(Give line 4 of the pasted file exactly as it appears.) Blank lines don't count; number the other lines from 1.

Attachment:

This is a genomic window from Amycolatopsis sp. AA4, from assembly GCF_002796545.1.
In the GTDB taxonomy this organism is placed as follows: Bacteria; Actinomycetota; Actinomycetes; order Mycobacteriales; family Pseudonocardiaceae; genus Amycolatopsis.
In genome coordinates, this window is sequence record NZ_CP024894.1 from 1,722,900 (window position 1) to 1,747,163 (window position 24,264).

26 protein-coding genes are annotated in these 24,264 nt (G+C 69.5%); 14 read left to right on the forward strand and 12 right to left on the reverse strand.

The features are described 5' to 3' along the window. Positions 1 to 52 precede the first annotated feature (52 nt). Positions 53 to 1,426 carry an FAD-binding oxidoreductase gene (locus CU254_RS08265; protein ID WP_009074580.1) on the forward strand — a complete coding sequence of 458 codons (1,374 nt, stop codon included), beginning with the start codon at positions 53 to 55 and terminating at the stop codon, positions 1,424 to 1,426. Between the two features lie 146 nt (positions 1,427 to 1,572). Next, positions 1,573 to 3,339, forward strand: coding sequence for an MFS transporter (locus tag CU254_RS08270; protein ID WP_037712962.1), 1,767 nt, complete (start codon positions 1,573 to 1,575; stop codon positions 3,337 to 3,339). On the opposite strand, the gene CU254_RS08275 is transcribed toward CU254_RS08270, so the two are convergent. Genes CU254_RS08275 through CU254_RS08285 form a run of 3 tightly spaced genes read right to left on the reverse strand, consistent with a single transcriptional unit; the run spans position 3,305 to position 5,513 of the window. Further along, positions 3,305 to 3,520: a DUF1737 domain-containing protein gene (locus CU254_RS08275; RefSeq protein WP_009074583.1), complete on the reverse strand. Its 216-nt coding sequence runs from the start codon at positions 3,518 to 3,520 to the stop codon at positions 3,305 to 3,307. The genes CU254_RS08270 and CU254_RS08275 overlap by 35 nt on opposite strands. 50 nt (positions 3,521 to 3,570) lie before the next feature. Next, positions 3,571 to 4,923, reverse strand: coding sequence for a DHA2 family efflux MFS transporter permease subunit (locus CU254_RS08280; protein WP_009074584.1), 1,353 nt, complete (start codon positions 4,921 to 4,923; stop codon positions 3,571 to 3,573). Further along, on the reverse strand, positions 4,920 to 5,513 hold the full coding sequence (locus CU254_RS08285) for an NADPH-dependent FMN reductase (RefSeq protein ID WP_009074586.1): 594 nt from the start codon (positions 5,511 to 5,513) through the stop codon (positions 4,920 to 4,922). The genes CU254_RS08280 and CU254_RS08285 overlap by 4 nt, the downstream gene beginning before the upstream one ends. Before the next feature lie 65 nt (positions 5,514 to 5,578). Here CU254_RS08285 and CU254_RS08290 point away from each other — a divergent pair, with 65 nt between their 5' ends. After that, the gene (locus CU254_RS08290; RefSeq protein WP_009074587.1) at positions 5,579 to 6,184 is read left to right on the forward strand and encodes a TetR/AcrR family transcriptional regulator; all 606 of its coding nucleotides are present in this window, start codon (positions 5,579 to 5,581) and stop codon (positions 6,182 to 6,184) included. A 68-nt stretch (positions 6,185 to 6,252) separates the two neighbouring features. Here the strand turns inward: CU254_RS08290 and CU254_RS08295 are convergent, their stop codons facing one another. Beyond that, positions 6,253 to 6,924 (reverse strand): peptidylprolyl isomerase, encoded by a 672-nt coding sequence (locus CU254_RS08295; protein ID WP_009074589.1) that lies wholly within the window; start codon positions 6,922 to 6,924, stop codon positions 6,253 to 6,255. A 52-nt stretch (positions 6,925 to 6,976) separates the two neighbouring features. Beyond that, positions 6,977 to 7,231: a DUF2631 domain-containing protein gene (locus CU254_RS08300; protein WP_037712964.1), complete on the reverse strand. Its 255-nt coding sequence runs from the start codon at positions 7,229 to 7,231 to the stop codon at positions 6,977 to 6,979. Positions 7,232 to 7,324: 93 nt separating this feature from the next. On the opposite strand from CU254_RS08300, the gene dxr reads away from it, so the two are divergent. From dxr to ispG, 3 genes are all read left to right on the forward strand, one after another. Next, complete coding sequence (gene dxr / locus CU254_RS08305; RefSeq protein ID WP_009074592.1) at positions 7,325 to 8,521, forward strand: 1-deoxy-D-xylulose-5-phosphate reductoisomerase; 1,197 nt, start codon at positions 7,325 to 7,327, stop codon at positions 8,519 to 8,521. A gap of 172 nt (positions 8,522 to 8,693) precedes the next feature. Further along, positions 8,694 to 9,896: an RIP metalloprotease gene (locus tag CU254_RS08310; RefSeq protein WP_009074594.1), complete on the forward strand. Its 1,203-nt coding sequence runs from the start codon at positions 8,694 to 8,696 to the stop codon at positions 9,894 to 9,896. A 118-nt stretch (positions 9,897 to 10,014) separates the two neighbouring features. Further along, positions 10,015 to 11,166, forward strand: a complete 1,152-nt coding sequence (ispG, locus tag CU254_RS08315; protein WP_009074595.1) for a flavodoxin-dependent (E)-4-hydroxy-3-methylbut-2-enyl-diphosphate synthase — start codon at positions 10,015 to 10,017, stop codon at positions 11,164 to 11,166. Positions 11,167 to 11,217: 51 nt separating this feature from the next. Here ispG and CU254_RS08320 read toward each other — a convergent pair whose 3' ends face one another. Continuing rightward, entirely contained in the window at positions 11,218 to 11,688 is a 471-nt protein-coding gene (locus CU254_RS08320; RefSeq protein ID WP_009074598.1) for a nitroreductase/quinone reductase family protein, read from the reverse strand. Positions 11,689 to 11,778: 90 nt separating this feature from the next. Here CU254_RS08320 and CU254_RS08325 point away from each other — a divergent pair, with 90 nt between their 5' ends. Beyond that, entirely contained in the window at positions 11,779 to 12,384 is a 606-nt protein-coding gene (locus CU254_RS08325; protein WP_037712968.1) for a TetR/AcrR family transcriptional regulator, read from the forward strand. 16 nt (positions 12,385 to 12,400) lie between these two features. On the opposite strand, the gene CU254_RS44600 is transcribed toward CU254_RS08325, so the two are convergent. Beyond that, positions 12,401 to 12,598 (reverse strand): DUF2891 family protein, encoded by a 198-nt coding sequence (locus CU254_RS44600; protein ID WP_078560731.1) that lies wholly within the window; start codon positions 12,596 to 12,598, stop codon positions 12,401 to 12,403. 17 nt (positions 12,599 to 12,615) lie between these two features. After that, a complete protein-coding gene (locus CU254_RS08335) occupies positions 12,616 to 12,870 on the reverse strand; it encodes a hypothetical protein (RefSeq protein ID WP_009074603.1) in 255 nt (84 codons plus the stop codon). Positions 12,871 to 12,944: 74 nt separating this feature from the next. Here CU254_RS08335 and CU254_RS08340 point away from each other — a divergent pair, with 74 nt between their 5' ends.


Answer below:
26 protein-coding genes are annotated in these 24,264 nt (G+C 69.5%); 14 read left to right on the forward strand and 12 right to left on the reverse strand.